Emergency Medicine Investigations (ISSN: 2475-5605)

Article / research article

"Factors Associated with Overcrowding and Prolonged Length of Stay in Emergency Department: A 3-Year Analysis of a University Hospital"

Seval Komut1, Ali Kemal Erenler1*, Cem Koçak2, Erdal Komut3

1Department of Emergency Medicine, Hitit University, Çorum, Turkey

2Department of Health Sciences, Hitit University, Çorum, Turkey

3Department of Radiology, Hitit University, Çorum, Turkey

*Corresponding author: Ali Kemal Erenler, Department of Emergency Medicine, Hitit University, Çorum, Turkey. Tel: +90-5324475563; Email: akerenler@hotmail.com

Received Date: 12 March, 2019; Accepted Date: 01 April, 2019; Published Date: 09 April, 2019


Objective: To determine factors associated with overcrowding in the Emergency Department (ED) and make suggestions in the light of current data.

Material and Methods: In a 3-year period, the number of patients admitted to our ED, number of forensic examination cases, number of patients who died, waiting times and Length of Stay (LOS) in the ED, consultation arrival times, length of laboratory result times, number of patients followed up in ED observation room and hospitalized to a ward were recorded. Findings were compared according to years.

Results: Number of patients admitted to the ED did not significantly differ among years. LOS in the ED and the number of patients followed-up in the ED observation room increased significantly when compared according to years. Number of consultations also tended to increase. Even though the number of patients admitted to the red zone increases, when compared to 2016, mortality rate was significantly lower in 2017 and 2018.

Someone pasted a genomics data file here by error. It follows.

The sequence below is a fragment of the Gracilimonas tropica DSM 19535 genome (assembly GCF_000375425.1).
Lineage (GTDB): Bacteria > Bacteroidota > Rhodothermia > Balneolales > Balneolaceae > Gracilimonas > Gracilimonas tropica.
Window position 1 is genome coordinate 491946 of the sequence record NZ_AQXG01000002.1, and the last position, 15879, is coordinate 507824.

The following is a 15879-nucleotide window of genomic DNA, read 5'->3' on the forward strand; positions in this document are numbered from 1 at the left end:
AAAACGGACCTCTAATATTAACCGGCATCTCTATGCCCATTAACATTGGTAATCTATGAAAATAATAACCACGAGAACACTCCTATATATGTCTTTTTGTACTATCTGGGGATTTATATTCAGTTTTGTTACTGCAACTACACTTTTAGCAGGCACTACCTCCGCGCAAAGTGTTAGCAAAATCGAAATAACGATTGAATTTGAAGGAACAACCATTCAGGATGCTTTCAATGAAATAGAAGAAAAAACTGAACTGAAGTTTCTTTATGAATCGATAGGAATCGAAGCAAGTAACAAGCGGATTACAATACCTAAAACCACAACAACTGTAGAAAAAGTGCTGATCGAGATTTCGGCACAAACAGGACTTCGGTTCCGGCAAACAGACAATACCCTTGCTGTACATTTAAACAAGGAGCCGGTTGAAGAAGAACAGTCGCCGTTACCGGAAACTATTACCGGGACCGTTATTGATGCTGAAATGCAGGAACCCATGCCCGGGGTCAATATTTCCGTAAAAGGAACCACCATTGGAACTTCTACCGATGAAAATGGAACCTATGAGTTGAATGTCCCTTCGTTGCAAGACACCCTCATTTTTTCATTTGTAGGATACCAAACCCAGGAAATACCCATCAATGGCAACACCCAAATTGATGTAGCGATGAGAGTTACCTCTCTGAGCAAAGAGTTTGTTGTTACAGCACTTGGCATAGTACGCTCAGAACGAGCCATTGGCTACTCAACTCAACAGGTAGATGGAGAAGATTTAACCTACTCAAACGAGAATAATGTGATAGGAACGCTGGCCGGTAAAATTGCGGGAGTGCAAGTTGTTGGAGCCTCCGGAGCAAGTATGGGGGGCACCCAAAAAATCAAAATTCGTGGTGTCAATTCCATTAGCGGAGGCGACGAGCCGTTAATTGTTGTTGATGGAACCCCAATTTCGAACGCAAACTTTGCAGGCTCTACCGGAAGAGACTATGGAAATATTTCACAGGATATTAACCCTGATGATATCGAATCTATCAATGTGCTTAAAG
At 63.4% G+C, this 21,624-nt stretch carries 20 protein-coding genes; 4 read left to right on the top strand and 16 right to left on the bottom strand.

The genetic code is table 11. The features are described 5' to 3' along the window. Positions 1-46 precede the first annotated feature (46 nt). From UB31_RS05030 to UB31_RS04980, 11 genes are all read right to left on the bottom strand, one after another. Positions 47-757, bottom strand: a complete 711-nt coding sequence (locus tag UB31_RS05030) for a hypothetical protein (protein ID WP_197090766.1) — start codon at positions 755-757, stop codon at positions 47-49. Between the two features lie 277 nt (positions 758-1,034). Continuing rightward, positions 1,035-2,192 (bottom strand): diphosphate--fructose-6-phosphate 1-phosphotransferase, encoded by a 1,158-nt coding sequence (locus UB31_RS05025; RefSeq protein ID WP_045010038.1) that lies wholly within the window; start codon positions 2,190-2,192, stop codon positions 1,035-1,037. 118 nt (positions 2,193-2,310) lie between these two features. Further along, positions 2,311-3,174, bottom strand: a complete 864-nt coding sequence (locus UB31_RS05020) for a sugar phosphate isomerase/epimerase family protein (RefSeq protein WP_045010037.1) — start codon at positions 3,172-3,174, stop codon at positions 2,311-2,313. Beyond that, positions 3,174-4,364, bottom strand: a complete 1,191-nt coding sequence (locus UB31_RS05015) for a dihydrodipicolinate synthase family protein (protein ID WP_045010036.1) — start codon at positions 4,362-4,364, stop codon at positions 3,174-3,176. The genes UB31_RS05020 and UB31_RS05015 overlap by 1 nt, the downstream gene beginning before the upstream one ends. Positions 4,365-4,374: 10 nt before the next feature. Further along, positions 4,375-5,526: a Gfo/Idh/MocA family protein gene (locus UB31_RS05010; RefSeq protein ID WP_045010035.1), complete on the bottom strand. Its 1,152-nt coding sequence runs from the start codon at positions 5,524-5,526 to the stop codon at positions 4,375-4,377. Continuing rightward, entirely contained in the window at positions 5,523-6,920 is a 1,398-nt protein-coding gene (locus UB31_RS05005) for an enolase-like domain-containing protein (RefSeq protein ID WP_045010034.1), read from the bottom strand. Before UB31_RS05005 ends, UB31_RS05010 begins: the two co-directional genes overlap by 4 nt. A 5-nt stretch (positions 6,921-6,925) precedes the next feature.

Conclusion: Rapid transfer of patients from ED to wards when indicated, education of staff in order to reduce number of consultations and guidance of non-urgent patients to Family Physicians System may reduce overcrowding in EDs.

Keywords: Overcrowding, Emergency department, Length of stay


Emergency Department (ED) overcrowding is a situation where the demand for emergency services exceeds the ability to provide care in a reasonable amount of time [1]. Overcrowding in EDs is a multi-factorial problem, occurring as a result of prolonged Length of Stay (LOS) in the ED, inadequate healthcare personnel appointment, delayed response to ED consultations, repeated ED visits, and hospital-specifc factors (size and location, lack of available inpatient beds) [2]. When the capacity of the ED can not compansate the demand for patient triage, diagnostic images, laboratory tests, and specialty consultations, overcrowding occurs [3]. Also, non-urgent patients are a significant cause of ED overcrowding [4]. Overcrowding in EDs has numerous adverse effects on critical patients who needs rapid interventions [5,6]. In this study, our aim was to determine the factors associated with overcrowding and LOS in the ED.